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Das Deutsche Reanimationsregister verzeichnet seit seinem Start im Jahr 2007 ein stetiges Wachstum. Mit aktuell über 230 innerklinischen und präklinischen Teilnehmern sowie mehr als 45.000 erfassten Datensätzen ist es eine der größten Reanimationsdatenbanken in Deutschland. Fünf Jahre nach dem offiziellen Start erfolgten 2012 eine Revision und Anpassung des Datensatzes „Erstversorgung“ und die Etablierung des Datensatzes „Weiterversorgung Basis“. Zusatzmodule, wie z. B. Telefon-CPR, ergänzen die umfangreichen Erfassungs- und Auswertungsoptionen. Neben dem Qualitätsmanagement steht das Deutsche Reanimationsregister auch als Instrument der Versorgungsforschung zur Verfügung.
SchlüsselwörterAußerklinischer Herz-Kreislauf-Stillstand Innerklinische Notfallversorgung Notfallmedizin Qualitätsmanagement Versorgungsforschung
German resuscitation registry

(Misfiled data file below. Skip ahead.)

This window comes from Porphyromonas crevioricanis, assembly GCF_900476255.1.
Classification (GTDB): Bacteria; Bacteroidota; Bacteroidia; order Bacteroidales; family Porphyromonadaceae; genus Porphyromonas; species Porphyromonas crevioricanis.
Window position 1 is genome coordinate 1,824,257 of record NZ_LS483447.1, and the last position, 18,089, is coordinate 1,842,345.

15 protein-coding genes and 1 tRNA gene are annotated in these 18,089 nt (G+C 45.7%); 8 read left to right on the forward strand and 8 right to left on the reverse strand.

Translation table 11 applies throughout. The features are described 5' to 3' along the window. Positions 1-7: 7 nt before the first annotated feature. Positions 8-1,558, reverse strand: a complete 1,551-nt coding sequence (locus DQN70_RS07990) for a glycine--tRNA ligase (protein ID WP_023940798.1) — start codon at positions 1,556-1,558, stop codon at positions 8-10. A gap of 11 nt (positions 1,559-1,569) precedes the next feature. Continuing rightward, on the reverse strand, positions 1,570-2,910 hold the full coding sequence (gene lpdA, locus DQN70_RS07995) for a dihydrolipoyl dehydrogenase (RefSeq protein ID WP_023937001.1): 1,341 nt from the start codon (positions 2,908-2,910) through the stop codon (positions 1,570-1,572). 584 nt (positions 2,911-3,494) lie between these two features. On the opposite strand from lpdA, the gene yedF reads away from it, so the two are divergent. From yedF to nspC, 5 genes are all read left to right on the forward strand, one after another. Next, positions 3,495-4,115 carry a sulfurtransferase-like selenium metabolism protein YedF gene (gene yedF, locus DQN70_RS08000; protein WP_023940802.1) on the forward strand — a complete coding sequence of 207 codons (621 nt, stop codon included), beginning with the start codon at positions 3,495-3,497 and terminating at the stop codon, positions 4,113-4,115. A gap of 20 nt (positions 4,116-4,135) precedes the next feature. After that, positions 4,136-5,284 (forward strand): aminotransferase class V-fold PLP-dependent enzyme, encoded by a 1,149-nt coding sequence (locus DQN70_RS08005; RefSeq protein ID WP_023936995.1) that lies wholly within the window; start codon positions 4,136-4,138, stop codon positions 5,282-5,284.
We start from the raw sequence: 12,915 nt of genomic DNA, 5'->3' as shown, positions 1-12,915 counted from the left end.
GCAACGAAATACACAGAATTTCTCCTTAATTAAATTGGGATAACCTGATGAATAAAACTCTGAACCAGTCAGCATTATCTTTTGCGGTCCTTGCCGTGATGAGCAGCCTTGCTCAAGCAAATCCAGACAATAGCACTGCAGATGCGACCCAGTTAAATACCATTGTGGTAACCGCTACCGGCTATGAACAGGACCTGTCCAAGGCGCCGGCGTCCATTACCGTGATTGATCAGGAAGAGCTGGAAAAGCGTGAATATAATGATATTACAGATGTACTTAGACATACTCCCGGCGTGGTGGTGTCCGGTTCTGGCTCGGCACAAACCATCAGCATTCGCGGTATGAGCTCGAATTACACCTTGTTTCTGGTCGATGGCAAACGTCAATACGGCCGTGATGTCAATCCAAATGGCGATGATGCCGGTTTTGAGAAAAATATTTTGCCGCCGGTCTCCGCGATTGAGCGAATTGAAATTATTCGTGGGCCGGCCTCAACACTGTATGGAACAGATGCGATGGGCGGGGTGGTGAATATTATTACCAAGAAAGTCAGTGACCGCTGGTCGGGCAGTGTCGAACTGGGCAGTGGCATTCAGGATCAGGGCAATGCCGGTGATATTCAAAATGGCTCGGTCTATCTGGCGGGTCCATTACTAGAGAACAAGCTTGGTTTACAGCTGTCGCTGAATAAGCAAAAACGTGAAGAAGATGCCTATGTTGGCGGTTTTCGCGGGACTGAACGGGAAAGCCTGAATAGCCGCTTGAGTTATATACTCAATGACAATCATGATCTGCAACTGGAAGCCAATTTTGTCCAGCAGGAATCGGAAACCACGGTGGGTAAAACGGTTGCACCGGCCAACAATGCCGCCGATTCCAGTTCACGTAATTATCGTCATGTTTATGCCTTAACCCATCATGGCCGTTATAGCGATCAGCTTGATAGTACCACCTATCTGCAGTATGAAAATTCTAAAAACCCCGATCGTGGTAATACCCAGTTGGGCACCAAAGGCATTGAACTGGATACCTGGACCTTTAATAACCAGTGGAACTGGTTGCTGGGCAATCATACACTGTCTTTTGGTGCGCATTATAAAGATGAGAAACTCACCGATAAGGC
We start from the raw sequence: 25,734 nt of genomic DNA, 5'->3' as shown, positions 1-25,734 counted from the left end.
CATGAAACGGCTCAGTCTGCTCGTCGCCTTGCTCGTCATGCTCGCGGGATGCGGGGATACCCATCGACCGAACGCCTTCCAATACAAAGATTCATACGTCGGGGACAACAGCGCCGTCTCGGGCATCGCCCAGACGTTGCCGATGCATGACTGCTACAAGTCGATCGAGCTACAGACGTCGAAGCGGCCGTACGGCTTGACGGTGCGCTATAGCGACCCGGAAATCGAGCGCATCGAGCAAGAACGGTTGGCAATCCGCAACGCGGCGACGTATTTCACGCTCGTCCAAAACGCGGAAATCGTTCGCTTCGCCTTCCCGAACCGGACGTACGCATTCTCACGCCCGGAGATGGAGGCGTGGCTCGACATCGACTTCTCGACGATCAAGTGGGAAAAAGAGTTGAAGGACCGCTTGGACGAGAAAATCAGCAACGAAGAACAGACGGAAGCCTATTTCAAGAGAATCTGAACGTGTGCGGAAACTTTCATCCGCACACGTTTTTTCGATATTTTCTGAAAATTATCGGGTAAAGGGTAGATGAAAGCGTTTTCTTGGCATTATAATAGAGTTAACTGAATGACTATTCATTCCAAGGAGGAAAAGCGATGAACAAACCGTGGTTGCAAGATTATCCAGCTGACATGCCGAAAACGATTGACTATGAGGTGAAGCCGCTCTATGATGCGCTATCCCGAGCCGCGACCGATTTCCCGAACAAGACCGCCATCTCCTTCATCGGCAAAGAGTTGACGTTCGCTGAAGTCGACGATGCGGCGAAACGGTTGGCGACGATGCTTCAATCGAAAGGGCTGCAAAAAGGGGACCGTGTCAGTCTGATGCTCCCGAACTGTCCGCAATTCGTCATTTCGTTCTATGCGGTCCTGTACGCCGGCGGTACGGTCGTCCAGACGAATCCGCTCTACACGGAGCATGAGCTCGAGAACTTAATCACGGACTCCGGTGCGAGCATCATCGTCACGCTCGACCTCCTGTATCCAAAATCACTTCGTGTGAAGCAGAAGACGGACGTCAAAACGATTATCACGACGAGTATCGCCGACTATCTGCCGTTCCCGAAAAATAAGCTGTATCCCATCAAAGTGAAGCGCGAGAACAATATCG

Sudden death due to cardiac arrest represents one of the greatest challenges facing modern medicine, not only because of the massive number of cases involved but also because of its tremendous social and economic impact. For many years, the magic figure of 1 per 1000 inhabitants per year was generally accepted as an estimate of the annual incidence of sudden death in the industrialized world, with a survival rate of 6 %. This estimate was based on large numbers of published reports of local, regional, national and multinational experience in the management of cardiac arrest. Measuring the global incidence of cardiac arrest is challenging as many different definitions of patient populations are used. Randomized controlled trials (RCT) provide insights into the value of specific treatments or treatment strategies in a well-defined section of a population. Registries do not compete with clinical studies, but represent a useful supplement to them. Surveys and registries provide insights into the ways in which scientific findings and guidelines are being implemented in clinical practice. However, as with clinical studies, comprehensive preparations are needed in order to establish a registry. This is all the more decisive because not all of the questions that may arise are known at the time when the registry is established. The German resuscitation registry started in May 2007 and currently more than 230 paramedic services and hospitals take part. More than 45,000 cases of out-of-hospital cardiac arrest and in-hospital cardiac arrest are included. With this background the German resuscitation registry is one of the largest databases in emergency medicine in Germany. After 5 years of running the preclinical care dataset was revised in 2012. Data variables that reflect current or new treatment were added to the registry. The postresuscitation basic care and telephone cardiopulmonary resuscitation (CPR) datasets were developed in 2012 and 2013 as well. The German resuscitation registry is an instrument of quality management and a research network. The registry documents the course in patients who have undergone resuscitation at the time points of first aid, further management and long-term outcome and it can therefore provide a complete presentation of the procedures carried out and the quality of the outcomes. In addition, important scientific questions can be answered from the database. For example, a score for benchmarking the outcome quality after out-of-hospital resuscitation, known as the return of spontaneous circulation (ROSC) after cardiac arrest (RACA) score, has been developed. The registry is available for all emergency medical services (EMS) and hospitals in Germany and other German-speaking countries.